A nighthawker who found a rare gold Bronze Age ring when he was illegally metal detecting on private land has been found guilty of theft.

Ricky Smith, 34, discovered the Penannular ring, a gold ring with a small section missing, on a Surrey bridle path two years ago.

But the detectorist of 11 years who was “in it for the money” failed to report his find of “treasure” to the coroner within two weeks as required by law.

Instead he touted the ring worth between £500 and £600 around local museums

His theft robbed Britain of an important part of its history by depriving archaeologists of a chance to explore the area and gain more knowledge about our ancestors.

Nationally, around six Penannular rings dating from the Late Bronze age period of between 1150 to 750 BC are found each year.

But this is only the fourth gold Bronze Age item found in Surrey, meaning that it is of particular importance to the county.

His crime first came to light after he contacted Surrey County Council’s Finds Liaison department in September 2014, stating that he had found a ring similar to one found in a recent hoard in Gloucester.

He said he had found the ring weighing 9.46 grammes on a bridleway within a private estate in Cranleigh and was told he had to report his find to the county’s coroner.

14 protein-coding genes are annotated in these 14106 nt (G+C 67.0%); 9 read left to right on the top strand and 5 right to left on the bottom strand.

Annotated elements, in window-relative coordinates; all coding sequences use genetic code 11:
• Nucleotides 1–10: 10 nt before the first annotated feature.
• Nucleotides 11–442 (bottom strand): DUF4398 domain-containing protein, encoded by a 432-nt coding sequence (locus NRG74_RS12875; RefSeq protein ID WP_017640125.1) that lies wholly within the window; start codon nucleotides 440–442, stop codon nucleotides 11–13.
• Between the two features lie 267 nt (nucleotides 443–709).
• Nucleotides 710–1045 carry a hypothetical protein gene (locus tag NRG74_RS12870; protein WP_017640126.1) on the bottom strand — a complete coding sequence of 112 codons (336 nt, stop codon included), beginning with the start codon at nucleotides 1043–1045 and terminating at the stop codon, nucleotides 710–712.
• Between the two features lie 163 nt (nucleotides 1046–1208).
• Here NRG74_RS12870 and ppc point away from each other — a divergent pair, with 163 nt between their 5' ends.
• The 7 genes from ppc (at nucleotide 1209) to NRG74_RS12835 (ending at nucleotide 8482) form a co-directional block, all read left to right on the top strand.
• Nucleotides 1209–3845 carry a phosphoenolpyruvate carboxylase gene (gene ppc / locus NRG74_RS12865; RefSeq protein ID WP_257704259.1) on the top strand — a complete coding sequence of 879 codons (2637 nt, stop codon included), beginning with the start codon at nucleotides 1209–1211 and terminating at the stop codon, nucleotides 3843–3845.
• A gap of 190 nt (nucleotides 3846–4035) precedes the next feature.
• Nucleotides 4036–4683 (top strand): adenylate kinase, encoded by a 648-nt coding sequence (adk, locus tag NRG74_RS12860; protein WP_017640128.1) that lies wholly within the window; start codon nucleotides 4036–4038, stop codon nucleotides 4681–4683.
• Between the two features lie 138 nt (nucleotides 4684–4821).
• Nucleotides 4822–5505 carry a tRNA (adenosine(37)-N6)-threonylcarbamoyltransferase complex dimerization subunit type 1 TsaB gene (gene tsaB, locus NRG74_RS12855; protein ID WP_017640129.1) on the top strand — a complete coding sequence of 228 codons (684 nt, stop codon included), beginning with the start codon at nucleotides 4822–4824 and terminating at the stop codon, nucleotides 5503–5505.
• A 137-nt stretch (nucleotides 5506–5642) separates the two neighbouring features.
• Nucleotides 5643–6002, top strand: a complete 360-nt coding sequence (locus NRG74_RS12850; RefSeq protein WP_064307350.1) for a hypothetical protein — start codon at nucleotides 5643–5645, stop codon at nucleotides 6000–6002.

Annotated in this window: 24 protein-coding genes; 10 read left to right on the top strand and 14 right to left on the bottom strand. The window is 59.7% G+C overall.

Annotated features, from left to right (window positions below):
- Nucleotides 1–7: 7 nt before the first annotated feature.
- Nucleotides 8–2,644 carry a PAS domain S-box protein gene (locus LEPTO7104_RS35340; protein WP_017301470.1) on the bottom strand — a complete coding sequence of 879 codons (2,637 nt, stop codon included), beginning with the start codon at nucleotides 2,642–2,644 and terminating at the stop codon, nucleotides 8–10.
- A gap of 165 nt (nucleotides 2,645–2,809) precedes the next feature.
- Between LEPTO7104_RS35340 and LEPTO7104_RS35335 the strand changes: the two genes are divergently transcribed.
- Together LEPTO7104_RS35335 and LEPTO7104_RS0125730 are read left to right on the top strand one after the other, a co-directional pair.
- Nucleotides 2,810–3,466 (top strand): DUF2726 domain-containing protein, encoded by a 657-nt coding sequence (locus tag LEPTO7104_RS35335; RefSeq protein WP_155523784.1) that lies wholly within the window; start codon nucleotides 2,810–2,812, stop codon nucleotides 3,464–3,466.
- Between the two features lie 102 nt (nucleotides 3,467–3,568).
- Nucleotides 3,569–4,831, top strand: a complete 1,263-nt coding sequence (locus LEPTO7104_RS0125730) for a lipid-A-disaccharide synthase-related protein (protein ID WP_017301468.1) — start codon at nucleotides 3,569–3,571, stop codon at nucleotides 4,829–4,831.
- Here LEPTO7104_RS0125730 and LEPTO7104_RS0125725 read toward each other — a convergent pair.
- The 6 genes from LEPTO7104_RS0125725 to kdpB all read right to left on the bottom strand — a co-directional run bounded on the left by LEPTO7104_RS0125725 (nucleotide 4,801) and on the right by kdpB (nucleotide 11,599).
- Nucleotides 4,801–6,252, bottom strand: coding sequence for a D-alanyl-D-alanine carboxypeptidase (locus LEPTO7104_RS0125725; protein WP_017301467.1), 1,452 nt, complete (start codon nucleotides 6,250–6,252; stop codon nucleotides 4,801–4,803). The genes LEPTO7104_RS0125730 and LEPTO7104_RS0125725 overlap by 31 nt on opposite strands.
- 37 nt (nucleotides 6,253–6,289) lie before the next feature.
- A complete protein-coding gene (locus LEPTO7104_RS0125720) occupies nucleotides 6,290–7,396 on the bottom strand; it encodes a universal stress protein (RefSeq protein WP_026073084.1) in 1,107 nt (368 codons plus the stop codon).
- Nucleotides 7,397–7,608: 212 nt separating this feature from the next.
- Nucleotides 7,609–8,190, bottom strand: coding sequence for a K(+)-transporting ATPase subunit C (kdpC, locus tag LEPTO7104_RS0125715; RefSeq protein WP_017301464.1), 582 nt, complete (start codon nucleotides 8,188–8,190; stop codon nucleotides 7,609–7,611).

He rang back three days saying he would report it to Sussex but didn’t.

He was then tracked down and the ring seized from his house in Cranleigh.

It was later confirmed that Smith had contacted a museum in Sussex but had not reported his find to the coroner, breaching the 14 day gap granted by the Treasure Act legislation.

He also failed to answer a summons and a warrant for his arrest was issued this May.

He was found guilty of theft and ordered to pay a £300 fine, £200 in costs and a £30 victim surcharge at West Surrey Magistrate’s Court in Guildford last Friday.

This fine was later reduced because of his income.

Sergeant Adam Luck of Surrey Police said: “There have not been many finds of this nature in Surrey and an important part of the county’s heritage has been lost as a result of Smith’s dishonesty.

“Earlier this year the sentencing guidelines were increased for heritage crimes in recognition of the impact of these offences on our history and our culture.

“The successful conviction of Smith is the result of a lengthy and thorough investigation, which also included extremely effective joint working with other agencies, including Historic England, who is the font of all knowledge on all matter relating to heritage crime, the Portable Antiques Scheme and Surrey County Council.

“Smith’s conviction also demonstrates our determination to bring all offenders to justice as well as sending a clear message that crime never pays.”

Mark Harrison, National Policing and Crime Advisor for Historic England, said: “Illegal metal detecting is not a victimless crime.

“The actions of people like Smith, affects us all because they are damaging or stealing objects that we will never see or understand because they have been taken out of these sites with no care or record as to their history or context.

“The vast majority of detectorists comply with the law and have made a number of significant discoveries that have added to knowledge to our shared cultural heritage.”


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